Such a step would echo the recent move made by the Federal Reserve:
Ms Lagarde also said the ECB need to improve its communications, highlighting how it talks to the public as a key focus of the review:
There is one issue, however, on which I can be decisive today: we must explain much better to the general public what we are doing and why, and we must talk to people that we do not normally reach.
This imperative has to cascade through all the elements of our review: our inflation aim, our inflation measure, our tools and their effectiveness, and how we take into account new challenges that people care about, like climate change or inequality.
Lagarde: We must explain much better to the general public what we are doing and why. Monetary policy can only be credible if we ensure that our goals are truly understood and shared by the people we serve. Read the full speech https://t.co/AudlhMlVPF
— European Central Bank (@ecb) September 30, 2020
Here are some of the day’s top stories from the telegraph Money team:
How can I apply for the £5,000 Green Homes Grant and will it boost my house price?: English homeowners can today apply for vouchers worth up to £5,000 or £10,000 to make their properties more environmentally friendly.
How to invest £60,000 in Britain's most stable buy-to-let hotspots: In the third part in our buy-to-let investment series, we’re looking at where you can invest £60,000 in a property where the local employment markets that have been least affected by the pandemic.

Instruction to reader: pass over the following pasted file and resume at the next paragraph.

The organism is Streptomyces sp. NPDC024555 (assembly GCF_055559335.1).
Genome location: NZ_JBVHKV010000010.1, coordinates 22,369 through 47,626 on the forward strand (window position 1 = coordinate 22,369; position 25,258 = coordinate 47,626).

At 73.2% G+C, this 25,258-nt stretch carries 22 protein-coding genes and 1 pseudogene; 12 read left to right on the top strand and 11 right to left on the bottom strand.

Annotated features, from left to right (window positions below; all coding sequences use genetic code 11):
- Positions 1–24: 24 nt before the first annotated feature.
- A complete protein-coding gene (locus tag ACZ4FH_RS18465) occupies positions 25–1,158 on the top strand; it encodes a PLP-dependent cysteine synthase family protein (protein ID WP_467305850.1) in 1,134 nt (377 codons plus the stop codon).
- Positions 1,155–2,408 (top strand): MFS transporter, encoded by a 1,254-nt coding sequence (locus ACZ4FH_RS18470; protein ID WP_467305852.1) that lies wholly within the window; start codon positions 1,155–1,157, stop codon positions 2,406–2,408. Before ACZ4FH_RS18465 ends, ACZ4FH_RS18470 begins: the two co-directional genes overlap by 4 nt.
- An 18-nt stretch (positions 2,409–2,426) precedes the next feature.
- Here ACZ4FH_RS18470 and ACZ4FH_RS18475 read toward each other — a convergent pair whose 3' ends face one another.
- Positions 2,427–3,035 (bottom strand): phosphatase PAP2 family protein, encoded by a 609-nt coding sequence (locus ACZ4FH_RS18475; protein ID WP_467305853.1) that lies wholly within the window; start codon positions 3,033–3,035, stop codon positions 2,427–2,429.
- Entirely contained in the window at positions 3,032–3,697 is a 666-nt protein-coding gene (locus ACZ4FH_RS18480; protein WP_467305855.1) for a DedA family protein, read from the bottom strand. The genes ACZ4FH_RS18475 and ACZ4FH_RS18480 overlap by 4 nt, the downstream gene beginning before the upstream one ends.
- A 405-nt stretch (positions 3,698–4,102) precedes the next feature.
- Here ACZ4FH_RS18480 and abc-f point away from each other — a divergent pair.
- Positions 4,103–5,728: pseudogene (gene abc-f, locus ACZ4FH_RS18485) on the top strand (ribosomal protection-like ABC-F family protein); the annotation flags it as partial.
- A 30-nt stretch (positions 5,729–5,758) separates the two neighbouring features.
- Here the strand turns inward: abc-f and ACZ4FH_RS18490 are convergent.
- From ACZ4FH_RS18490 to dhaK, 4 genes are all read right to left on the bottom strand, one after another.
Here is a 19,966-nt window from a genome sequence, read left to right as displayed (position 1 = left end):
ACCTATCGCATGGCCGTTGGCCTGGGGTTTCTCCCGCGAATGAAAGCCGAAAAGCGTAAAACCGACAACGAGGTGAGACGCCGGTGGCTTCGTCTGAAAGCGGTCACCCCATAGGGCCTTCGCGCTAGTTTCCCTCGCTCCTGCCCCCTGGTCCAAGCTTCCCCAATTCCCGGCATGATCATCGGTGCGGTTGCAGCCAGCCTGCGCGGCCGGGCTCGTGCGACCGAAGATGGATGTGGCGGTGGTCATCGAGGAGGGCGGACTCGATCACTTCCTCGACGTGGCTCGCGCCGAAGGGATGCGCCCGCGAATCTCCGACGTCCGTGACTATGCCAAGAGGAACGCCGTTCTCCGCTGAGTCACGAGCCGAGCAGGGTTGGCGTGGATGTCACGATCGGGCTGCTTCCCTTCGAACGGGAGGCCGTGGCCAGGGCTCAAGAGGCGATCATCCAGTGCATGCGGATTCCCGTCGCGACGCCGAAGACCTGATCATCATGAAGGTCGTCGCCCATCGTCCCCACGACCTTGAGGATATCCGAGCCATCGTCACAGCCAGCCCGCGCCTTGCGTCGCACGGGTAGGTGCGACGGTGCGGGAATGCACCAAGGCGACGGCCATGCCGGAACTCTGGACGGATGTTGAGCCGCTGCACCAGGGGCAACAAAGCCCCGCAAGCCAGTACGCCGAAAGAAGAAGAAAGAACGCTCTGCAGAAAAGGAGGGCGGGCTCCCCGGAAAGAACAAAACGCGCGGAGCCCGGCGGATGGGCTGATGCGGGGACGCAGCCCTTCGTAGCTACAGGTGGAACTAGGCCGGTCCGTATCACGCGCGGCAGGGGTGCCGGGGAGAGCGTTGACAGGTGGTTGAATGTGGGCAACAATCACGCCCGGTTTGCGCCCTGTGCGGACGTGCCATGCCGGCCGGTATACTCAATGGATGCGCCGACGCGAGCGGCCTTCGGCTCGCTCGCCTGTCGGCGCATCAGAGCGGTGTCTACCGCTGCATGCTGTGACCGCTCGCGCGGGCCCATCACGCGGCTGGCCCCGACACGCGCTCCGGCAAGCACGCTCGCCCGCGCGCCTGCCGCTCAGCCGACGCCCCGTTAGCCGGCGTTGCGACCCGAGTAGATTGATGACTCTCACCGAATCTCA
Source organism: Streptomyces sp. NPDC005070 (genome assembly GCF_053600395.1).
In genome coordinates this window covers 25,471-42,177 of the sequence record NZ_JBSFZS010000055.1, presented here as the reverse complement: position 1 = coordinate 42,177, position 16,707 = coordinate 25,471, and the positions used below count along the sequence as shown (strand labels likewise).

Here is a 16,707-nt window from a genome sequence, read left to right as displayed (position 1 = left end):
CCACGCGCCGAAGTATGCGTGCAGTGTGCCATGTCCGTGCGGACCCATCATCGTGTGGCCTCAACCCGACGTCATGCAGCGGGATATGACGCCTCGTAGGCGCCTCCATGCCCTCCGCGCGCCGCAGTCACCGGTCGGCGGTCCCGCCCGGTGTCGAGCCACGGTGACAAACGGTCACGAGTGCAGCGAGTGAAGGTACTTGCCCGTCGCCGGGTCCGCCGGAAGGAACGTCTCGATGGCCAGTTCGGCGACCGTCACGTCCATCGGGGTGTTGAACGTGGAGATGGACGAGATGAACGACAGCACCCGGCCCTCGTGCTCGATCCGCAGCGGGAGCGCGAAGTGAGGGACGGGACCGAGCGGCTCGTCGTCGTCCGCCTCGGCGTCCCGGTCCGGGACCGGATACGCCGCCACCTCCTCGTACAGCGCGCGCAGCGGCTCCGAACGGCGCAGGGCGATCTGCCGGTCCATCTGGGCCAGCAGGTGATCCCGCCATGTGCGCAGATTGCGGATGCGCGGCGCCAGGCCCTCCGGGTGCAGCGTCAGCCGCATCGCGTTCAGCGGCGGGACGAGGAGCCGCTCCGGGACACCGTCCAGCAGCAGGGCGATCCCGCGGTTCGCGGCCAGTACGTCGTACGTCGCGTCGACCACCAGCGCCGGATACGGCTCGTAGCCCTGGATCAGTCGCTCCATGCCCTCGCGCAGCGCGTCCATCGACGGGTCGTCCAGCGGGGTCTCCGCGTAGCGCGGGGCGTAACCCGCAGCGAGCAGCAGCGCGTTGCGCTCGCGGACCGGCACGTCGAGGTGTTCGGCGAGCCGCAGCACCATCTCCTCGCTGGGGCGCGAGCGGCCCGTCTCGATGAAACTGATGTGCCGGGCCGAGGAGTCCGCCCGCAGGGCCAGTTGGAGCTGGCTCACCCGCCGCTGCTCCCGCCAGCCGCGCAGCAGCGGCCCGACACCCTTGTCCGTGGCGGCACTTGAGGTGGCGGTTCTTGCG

Former business secretary says five-day commute over
Former business secretary Greg Clark has urged ministers to introduce flexible season tickets on the railways as the age of the five-day commute comes to an end.
My colleague Oliver Gill reports:
He told the House of Commons that it is “a ludicrous anachronism” to expect commuters to stump up for full-price season tickets when they are not going into the office every day.The Telegraph revealed last month that the Government was planning three-day season tickets to entice people back onto trains.However, Treasury officials are understood to have opposed the scheme due to fears it could put Britons off returning to a five-day commute once a vaccine has been found, with devastating knock-on effects for cities such as London whose economies rely on massive footfall.
UK car industry faces post Brexit tariff risk – BBC
Britain’s car manufacturers could face higher tariffs even if a trade deal with the UK can be struck, the BBC reports.
Citing leaked documents, the broadcaster says:
Car parts from Japan and Turkey used in the UK will not be treated as British, so some exports may see higher tariffs.
In a letter, Britain’s chief Brexit negotiator says the UK has failed so far to get the car parts deal it wants, and “obviously cannot insist on it”.
Having enough parts sourced within the UK and EU is key to a free trade deal.
In a letter to the car industry, seen by the BBC, chief negotiator Lord Frost says one of their key priorities – that parts and components from Japan and Turkey count as British in any deal – has been rejected by the European Commission.
Full Story on Frost letter to car industry, seen by us, EU has rejected “in any circumstances” allowing 3rd country parts from eg Turkey/ Japan to count towards qualification thresholds for free trade deal, so tariffs risked on some exports even in a dealhttps://t.co/zHXYueSKYU
— Faisal Islam (@faisalislam) September 30, 2020
After a slight drop at the open, the FTSE 100 inching higher, flattered by a falling pound. Elsewhere, European stock indices are in the red.
Business investment dropped more than a quarter
More from the ONS: UK business investment dropped 26.5pc in the second quarter, less than than the 31.4pc initially estimated.